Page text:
Law departments must have a ‘game plan’ for cyber attacks
Following the Optus data breach and the rise of cyber crime, this cyber partner urged in-house legal departments to be better prepared moving forward.
Speaking recently on The Corporate Counsel Show, Eden Winokur, who is a partner and head of cyber at BigLaw firm Hall & Wilcox, revealed the lessons organisations could learn from the Optus data breach — as well as what legal departments can be doing to help.
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Following the Optus data breach, Mr Winokur said that legal departments should be doing a number of proactive things to be better prepared to protect their organisations from cyber crime.
“I see this cyber as a really holistic business risk, and one that the legal department should be really managing the way that it manages all types of risks. I actually recommend proactively having communication packs ready for these types of incidents,” he said.
“So, in the case of Optus, for example, they should have pre-written communications that would go out to customers or regulators or the media, assuming if they got hit by ransomware, if they got hit with a major data breach; they can fill in the details, but they should have templates ready to go, so you’re not scrambling once an incident happens to try and get those communications. They 100 per cent should be drafted with the input of legal, so that’s what legal teams should be doing in my opinion; they should be setting up communications packs.”
In addition, there are a number of regulatory reforms Mr Winokur said are likely to come in — particularly around the Privacy Act.
“One of the key issues with the Optus attack has been questions around how much data Optus [was] holding, and whether there was really a need to continue to hold onto things like driver’s licences, passports, [and] Medicare cards, long after accounts had been opened. Now, I think that that will become the subject of the OAIC’s investigation, and it may well form part of any privacy reform, which I’m predicting will be forthcoming from the government any week now,” he explained.
“Privacy reform has been on the cards for some time, and I think that the Optus breach will be the straw that breaks the camel’s back and that we will see amendments to the Privacy Act very shortly, which will drastically increase the maximum penalty that the Office of the Australian Information Commissioner can seek to impose on companies.”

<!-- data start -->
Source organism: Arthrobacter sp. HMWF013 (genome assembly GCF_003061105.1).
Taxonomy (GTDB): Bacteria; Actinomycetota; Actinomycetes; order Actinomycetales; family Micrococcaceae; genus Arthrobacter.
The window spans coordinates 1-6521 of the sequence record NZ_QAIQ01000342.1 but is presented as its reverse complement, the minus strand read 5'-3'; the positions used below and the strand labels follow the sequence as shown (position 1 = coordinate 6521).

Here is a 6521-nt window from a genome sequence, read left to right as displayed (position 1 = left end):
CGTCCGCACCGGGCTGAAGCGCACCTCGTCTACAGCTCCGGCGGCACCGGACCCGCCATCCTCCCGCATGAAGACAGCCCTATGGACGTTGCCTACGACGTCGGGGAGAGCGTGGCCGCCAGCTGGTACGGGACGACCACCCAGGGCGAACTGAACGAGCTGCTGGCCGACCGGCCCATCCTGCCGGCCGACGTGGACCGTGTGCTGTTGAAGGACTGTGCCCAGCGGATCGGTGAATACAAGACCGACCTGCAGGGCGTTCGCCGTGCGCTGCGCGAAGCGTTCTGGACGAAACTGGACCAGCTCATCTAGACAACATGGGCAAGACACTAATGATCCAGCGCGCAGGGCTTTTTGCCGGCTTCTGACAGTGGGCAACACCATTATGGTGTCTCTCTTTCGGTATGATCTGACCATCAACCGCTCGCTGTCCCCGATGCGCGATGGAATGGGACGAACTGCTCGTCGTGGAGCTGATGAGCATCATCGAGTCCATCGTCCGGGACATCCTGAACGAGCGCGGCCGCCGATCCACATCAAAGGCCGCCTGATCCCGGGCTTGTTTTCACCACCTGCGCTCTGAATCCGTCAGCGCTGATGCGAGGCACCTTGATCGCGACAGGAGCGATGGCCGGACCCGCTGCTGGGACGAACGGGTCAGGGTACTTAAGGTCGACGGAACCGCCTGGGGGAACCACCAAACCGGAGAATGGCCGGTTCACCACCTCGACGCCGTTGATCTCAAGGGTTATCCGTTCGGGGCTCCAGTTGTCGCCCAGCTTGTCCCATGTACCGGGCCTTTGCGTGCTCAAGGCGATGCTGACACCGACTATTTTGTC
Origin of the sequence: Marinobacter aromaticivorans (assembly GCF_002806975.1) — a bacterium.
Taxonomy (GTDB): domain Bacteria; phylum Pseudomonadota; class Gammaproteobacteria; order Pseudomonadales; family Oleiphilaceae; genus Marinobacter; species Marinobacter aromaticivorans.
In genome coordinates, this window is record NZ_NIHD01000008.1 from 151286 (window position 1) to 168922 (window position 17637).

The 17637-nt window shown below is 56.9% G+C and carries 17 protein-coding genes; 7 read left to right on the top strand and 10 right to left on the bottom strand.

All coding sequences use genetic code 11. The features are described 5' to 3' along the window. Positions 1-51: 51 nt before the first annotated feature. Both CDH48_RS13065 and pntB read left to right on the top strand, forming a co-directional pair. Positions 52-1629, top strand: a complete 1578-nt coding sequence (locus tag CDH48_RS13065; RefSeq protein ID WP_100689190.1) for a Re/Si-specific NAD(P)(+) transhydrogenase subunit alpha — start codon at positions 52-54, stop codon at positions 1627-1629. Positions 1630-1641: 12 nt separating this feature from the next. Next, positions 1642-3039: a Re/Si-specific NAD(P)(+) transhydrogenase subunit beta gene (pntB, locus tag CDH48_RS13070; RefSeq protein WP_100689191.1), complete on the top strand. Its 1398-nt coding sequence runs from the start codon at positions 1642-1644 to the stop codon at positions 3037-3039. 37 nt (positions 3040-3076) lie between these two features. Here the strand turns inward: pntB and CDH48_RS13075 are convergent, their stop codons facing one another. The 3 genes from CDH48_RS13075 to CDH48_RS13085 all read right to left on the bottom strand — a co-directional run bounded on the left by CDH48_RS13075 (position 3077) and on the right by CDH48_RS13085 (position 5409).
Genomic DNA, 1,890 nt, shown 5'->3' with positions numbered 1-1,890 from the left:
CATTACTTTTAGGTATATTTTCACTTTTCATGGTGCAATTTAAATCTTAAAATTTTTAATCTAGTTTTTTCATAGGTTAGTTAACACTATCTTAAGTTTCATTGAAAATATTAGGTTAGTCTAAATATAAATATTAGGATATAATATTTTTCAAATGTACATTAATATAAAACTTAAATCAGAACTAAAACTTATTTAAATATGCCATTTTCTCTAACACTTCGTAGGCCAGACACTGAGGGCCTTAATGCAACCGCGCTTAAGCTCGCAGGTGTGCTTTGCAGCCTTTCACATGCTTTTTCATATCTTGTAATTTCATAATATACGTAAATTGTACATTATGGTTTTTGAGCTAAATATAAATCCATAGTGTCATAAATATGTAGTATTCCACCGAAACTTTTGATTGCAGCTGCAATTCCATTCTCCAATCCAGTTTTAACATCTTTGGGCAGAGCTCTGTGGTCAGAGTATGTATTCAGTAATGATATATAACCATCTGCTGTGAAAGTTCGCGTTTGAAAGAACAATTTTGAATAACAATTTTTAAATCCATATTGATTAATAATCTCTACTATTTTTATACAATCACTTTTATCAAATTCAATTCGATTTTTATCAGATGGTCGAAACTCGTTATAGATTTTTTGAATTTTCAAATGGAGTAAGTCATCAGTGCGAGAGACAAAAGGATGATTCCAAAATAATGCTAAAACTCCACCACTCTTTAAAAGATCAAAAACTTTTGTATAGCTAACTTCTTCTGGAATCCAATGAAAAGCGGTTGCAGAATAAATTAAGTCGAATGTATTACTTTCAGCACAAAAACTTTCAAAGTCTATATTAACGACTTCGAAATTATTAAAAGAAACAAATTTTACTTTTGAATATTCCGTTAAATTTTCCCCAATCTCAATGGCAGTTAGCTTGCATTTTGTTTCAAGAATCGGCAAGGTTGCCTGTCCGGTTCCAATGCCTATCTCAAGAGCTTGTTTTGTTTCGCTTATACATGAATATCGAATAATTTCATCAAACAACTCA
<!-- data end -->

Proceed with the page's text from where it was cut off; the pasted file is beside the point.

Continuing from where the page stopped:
Therefore, putting in place good cyber systems is going to become an obligation, according to Mr Winokur, who said that this would be in addition to a current obligation to “take reasonable steps” to delete or de-identify data once it’s no longer needed.
“In my experience, most companies in Australia are not up to scratch when it comes to having in place reasonable steps to deal with the deletion and de-identification of data. And to me, that is the one thing that if anyone from any in-house counsel team is listening in today, if there’s one takeaway from today, I’d implore them to really stop and think about the whole process of data collection and retention and think about the idea of de-identification and deletion,” he added.
“Really stop and think, how is my organisation placed in this process? Do we do things at a level that the OAIC would expect if the magnifying glass was put onto us? And if the answer is, well, no, we could be better, or no, we really haven’t thought through that properly, then I would encourage the organisation to really stop and think about their whole data management process from scratch, and really start looking at ways that the business can implement new systems or come up with a new data retention policy to make sure that by the time these privacy reforms are enacted [their company is ready].”
In terms of practical things legal departments can do to mitigate cyber risk, Mr Winokur’s number one recommendation was to engage with cyber experts and run through a “simulated attack”.
“It could be a ransomware incident; it could be a major data breach. And what we like to do is to actually work through the company’s incident response plan, and we make sure that it’s up to date, that it’s tested, [and] that it’s fit for purpose.
“And that process itself will identify whether there [are] any areas that are needed for improvement, and make sure that all the regulatory considerations are being considered in a timely way. It might be that we’re able to identify that there’s some more work to be done on the communication side of things. When the IT people are involved, they might identify some gaps in terms of logging and things like that, that can be really important to make sure that a speedy response can be achieved,” he said.
“Bring in external experts with experience to run through effectively simulated attacks, to identify where the organisation may have some gaps, and also to put the leadership team through the various sorts of issues that they might go through if an attack happens so that they’re thinking about the issues.”
Moreover, a big cyber attack can mean “major reputational damage” to the organisation and its profitability — and Mr Winokur warned legal departments to be prepared.
“Every legal team should be taking steps with the organisation to make themselves a far harder victim. Don’t leave the front door open, [and] don’t leave the window open to let the cyber criminals come in. Make sure you’ve got the bars, make sure you’ve got the sign up saying we’ve got an alarm here, make sure the CCTV footage is on,” he concluded.
“And just be prepared. Just really have a game plan so that if you are unfortunately attacked, you’ve already got your tested plan in place, [and] you could roll it out. And if you do that, I think companies will be as well placed as they can be.”
The transcript of this podcast episode was slightly edited for publishing purposes. To listen to the full conversation with Eden Winokur, click below: